Book review: Software Fortresses
- By Dan Romanchik
Enterprise systems are chaotic by nature. According to Roger Sessions, author
of "Software Fortresses: Modeling Enterprise Architectures," enterprise
systems are often made up of a "disparate bunch of applications" driven
by databases that are a "series of disorganized data storage technologies."
Throw in departments that are suspicious of one another and malicious clients,
and you pretty much get the picture.
The solution to this mess, said Sessions, is to treat all of these systems
as separate "fortresses" and define how they interact with one another.
The software fortress architecture consists of a series of self-contained, mutually
suspicious, marginally cooperating software fortresses interacting through carefully
crafted and meticulously managed treaty relationships. In other words, if you
can't beat 'em, at least try to get them to work together.
Along with the idea of software fortresses, the author introduces a modeling
methodology that uses medieval cartoon characters to represent the different
types of fortresses. Some may feel this is cute, but I found it to be distracting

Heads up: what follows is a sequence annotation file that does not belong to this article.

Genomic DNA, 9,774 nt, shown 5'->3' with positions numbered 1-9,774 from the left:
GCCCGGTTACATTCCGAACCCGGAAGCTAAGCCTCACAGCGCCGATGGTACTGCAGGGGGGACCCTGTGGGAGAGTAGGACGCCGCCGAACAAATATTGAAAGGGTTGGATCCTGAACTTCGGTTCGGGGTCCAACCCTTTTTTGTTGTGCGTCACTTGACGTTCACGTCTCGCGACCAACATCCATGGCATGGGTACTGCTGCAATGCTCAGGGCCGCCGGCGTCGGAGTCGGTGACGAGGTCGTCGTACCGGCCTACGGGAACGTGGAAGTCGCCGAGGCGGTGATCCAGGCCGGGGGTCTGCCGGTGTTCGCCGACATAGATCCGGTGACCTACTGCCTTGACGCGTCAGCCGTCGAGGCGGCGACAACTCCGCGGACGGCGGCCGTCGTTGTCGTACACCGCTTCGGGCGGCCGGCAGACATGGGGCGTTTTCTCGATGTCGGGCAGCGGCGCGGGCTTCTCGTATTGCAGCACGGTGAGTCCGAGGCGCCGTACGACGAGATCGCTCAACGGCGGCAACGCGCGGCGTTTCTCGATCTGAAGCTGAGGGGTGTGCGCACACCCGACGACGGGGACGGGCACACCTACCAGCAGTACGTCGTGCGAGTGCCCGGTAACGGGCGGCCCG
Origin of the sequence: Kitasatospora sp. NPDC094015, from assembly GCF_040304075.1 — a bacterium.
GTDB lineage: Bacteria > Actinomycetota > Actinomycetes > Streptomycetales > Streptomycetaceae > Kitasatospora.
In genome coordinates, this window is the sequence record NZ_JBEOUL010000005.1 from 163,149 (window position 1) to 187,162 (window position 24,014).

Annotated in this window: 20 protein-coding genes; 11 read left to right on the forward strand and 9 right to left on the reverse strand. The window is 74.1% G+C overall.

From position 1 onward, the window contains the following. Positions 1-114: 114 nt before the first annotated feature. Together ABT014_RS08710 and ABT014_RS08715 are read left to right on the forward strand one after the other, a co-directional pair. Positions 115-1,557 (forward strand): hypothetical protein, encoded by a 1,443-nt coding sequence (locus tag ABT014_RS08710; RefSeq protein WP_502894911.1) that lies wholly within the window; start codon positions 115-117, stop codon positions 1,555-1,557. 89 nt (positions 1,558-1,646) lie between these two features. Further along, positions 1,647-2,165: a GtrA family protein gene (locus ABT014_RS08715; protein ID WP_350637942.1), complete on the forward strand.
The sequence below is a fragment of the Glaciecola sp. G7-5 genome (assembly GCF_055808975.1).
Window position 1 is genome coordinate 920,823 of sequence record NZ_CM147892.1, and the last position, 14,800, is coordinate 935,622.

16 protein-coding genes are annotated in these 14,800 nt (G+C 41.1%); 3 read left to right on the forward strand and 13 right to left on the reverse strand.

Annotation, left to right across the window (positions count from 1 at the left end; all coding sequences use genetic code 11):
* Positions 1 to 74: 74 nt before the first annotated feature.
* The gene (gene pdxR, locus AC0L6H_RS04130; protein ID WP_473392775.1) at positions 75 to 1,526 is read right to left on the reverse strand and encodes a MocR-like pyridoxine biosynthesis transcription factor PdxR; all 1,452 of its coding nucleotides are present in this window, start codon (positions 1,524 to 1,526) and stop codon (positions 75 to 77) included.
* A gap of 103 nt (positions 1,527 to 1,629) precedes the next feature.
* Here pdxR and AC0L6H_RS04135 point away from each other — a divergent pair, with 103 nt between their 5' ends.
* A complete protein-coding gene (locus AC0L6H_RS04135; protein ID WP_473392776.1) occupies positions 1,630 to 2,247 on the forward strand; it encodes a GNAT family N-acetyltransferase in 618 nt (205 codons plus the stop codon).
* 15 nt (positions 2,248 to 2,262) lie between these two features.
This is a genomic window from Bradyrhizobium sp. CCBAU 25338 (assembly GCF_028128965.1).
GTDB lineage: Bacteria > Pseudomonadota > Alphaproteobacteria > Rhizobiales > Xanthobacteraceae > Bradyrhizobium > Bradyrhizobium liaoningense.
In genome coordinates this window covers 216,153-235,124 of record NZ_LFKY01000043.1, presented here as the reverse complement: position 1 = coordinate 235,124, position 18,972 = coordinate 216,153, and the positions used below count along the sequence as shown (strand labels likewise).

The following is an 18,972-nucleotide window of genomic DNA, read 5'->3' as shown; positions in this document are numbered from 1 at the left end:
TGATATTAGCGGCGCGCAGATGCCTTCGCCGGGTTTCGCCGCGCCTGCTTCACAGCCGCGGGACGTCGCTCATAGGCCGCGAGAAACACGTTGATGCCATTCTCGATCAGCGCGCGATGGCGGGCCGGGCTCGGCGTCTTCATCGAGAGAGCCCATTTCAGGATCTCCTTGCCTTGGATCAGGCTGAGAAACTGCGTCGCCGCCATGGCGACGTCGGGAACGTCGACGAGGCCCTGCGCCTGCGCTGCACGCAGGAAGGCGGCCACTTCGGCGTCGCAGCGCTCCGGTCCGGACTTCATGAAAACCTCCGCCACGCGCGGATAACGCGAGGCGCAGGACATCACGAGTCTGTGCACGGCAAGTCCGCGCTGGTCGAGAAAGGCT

and silly. Once you get past the cartoons, though, the methodology is designed
to show how all the fortresses interface with one another.
One positive about the modeling techniques put forth in this book is that they
are technology-independent. You can, for example, use them whether you're using
the .NET platform or the J2EE platform. And in several sections, the author
compares the two and gives some advice on how to choose the best platform for
your particular situation.
This book is not for everyone. For one thing -- as the author admits -- this
methodology is still immature. Second, not everyone needs such high-power modeling
techniques. If, however, you're a CTO, enterprise architect or developer in
a larger enterprise, then you may find many of these ideas useful.
"Software Fortresses: Modeling Enterprise Architectures" by Roger
Sessions. ISBN 0-321-16608-6. Addison-Wesley Professional, Boston, Mass., 2003,
Dan Romanchik is an engineering manager turned writer and Web developer. His current passion is amateur radio. You can read his amateur radio blog at www.blurty.com/~kb6nu.